A few kilometres further down, we walk in the quiet streets of the Central Business District (CBD) on this weekend morning. This white-only area during the apartheid regime has the largest density of skyscrapers of all of Africa today. By the late 1990s the CBD resembled a ghost town with hardly any businesses left and an extremely high crime rate. Today, curious passers-by look at the sculpted frescoes along former headquarters of mining companies. They seem to date from a very distant time picturing the history of South Africa with white colons civilizing the savage black populations and the power of the mining industry supporting the rise of the nation.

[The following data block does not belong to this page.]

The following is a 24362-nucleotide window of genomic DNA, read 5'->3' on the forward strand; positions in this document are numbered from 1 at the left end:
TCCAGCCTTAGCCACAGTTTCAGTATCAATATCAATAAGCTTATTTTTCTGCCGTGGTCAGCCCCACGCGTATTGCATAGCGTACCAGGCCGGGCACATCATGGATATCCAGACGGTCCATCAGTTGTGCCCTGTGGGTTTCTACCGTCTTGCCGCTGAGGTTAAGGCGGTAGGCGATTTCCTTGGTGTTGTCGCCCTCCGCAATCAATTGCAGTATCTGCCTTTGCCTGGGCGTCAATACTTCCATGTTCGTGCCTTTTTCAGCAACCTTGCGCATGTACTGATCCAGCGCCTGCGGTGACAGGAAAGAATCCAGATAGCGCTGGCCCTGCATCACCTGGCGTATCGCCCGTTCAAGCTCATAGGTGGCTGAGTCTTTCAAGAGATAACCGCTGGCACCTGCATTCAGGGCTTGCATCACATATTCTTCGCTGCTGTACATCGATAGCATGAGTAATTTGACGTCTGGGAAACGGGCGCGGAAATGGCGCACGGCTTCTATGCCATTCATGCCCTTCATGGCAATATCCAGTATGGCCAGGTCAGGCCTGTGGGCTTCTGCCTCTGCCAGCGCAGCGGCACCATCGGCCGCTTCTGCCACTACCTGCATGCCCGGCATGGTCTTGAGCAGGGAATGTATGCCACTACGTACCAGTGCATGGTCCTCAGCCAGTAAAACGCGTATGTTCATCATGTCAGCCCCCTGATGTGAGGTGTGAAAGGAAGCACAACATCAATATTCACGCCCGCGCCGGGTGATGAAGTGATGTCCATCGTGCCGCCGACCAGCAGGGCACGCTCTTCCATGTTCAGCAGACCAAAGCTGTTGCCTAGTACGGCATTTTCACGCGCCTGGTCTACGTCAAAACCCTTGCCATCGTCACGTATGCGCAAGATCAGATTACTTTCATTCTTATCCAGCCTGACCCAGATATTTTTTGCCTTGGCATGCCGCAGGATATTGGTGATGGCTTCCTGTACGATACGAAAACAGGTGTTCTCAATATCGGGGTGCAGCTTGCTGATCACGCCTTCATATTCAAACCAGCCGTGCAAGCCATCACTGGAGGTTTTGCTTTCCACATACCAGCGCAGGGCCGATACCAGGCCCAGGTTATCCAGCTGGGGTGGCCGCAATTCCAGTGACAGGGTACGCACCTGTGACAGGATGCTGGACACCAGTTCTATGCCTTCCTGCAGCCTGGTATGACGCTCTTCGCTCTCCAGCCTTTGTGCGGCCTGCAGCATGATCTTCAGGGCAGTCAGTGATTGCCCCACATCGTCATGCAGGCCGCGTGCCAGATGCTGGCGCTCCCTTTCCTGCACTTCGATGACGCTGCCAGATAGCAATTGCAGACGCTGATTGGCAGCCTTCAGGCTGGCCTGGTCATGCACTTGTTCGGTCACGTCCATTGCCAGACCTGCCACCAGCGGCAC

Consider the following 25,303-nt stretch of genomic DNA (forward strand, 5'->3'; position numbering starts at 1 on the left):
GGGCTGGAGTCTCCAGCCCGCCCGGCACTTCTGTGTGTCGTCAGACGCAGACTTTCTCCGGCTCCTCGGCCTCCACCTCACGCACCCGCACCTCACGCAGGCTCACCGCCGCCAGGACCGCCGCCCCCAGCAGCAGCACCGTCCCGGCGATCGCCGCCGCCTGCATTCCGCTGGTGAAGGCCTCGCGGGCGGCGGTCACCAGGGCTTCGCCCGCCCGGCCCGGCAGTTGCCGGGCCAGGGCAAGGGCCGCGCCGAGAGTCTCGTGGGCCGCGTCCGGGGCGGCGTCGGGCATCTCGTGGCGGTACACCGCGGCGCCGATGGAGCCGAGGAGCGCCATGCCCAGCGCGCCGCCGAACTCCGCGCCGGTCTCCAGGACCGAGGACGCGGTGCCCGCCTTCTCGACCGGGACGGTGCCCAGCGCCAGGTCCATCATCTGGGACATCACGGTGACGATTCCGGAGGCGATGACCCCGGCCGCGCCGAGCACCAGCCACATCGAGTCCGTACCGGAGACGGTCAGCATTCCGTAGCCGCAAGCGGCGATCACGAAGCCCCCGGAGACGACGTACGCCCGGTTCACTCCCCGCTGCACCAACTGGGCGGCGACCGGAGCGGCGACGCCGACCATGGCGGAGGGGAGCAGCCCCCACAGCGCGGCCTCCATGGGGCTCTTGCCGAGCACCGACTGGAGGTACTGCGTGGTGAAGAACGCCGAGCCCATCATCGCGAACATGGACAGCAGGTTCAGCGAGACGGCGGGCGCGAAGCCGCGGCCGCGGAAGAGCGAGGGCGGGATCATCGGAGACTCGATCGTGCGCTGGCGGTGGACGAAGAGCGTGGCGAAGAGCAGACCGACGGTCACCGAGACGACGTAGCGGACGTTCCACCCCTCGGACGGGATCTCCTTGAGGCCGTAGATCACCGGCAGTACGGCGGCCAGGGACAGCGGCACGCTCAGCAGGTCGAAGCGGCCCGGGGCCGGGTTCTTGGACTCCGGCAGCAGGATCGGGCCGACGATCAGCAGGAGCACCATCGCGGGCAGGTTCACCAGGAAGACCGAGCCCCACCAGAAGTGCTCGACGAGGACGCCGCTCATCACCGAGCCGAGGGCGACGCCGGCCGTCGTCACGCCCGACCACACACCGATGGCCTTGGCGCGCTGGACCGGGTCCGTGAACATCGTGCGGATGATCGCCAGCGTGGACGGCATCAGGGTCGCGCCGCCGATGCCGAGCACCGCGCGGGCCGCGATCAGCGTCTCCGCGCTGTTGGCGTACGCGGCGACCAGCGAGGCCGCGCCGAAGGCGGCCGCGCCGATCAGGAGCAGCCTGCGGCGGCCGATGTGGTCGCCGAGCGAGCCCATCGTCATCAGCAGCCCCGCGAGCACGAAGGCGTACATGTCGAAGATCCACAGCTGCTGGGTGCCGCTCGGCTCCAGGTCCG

Passing a few massive mining machineries displayed along the heritage trail, we arrive in front of another building of the Anglo American mining company. With its 1938 colonial Art Deco style, its stature reminds the fascist designs of the Mussolini times. The massive bronze doors showcase wild animals and bush scenes. The wealth of this architecture and the local Rand lords contrasts greatly with the actual situation of the poor populations of Johannesburg: about 20 years ago in the close-by and popular Uppenheimer Park, the feet and a head of the famous impala artwork were cut off for scrap metal. If the situation has improved, there is still a long way to go as today some people are so poor that they illegally mine around town: between mercury poisoning, rock falling and the extremely poisonous mining sands with high cyanide content blowing straight into Soweto, casualties are many.